After all the mocking and physical suffering Chappie endures — he gets lit on fire and his arm sawed off in a scene that impressively makes us cringe — which parental style is going to have the most profound impact upon him? What’ll happen when Chappie’s metaphorical balls drop? When he is able to fully tap into his own consciousness? The narrative hits its fair share of high notes as a notable change within the droid redirects it away from its heretofore abusive upbringing, sending Chappie out as a black sheep amongst a field of hungry wolves in a quest to find out why he is what he is. But the characterizations of everyone, including Chappie’s well-intentioned creator, lack inspiration. In fact the most interesting way to describe the majority is having a cold metal block where a heart ought to be. It’s not that the performers fail to live up to the characters; it’s vice versa.
And Hugh Jackman’s sadistic Vincent Moore couldn’t get out of the picture fast enough. Hell-bent on controlling the robotic police force that is in turn responsible for controlling citizens, he is one brute force who has no real motives and a terrible haircut to boot. He’s most representative of Blomkamp’s disregard for coloring people in shades of grey. There are no shades of grey in Chappie; people are vile and that’s just the way it is. Jackman’s is twice the caricature Copley’s outrageous but much more enjoyable rogue agent Kruger was in Elysium. He’s the type of villain who hints at a climactic gunfight from miles away. His prized possession is a gigantic remote-controlled robot goofily named ‘Moose’ that makes its sole appearance in the film by blowing everyone away with ease.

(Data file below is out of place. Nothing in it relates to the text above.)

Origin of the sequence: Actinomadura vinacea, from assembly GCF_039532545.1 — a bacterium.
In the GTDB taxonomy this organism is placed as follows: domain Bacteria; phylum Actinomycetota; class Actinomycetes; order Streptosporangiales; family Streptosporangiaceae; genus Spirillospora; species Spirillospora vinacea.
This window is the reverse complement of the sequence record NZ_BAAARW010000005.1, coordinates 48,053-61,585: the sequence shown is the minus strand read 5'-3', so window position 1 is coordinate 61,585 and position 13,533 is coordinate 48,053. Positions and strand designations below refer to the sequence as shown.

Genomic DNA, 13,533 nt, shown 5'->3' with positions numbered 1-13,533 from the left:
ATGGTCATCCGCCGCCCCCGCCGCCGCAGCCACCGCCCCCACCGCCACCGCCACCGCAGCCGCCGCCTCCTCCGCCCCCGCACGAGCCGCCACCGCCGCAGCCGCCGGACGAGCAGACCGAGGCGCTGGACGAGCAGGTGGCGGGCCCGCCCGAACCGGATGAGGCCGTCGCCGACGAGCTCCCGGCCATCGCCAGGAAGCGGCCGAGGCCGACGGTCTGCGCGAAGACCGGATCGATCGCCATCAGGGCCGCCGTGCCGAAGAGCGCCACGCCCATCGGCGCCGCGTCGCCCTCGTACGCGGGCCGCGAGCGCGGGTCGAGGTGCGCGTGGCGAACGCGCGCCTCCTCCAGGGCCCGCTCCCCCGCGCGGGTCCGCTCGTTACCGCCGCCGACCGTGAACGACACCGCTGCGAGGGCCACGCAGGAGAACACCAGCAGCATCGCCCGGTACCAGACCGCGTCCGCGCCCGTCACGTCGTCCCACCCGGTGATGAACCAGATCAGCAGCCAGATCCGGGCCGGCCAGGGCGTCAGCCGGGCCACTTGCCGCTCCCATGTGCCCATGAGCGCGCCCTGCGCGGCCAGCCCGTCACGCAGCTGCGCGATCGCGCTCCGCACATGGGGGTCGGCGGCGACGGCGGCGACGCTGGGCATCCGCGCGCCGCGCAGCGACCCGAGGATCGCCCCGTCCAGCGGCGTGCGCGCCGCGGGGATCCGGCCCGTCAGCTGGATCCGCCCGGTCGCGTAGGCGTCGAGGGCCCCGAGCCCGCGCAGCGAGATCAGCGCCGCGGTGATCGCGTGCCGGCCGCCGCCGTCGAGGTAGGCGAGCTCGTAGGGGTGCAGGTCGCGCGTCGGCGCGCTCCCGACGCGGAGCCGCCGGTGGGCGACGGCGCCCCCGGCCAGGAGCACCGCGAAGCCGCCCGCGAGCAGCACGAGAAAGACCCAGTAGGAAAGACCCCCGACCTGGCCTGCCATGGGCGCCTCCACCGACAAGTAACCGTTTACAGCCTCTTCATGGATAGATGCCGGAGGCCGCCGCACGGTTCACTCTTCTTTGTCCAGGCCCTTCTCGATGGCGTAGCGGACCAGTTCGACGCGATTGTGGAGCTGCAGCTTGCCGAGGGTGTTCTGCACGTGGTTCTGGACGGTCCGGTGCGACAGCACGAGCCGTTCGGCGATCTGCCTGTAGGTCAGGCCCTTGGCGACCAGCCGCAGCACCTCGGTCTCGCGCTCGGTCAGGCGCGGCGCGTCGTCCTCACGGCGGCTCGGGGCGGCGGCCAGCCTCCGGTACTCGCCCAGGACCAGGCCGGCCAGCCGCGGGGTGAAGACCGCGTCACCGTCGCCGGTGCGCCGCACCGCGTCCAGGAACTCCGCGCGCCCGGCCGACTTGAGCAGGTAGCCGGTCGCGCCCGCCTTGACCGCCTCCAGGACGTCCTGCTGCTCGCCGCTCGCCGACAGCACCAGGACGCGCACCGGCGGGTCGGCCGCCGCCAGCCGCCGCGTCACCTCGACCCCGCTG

Regarding the kind of performance art he and his counterpart have been creating over the years, Ninja believes “people are unconscious, and you have to use your art as a shock machine to wake them up. Some people are too far gone. They’ll just keep asking, ‘Is it real? Is it real?’ You have to be futuristic and carry on. You gotta be a good guide to help people get away from dull experience.”
Recommendation: 2015 represents a low point in Neill Blomkamp’s career, but even with Chappie‘s ability to repel through unlikable characters and a consistently oppressive tone, one can do a lot worse when it comes to contemporary science fiction. There exists a level of intelligence in his films that shines through in Chappie but it shines the weakest in this one, there is no doubt. If you are a fan of his previous work you probably should see this but give the theater a skip. Rent it at home where you have the power to pause and return to it later.
Running Time: 120 mins.
Quoted: “I’m consciousness. I’m alive. I’m Chappie.”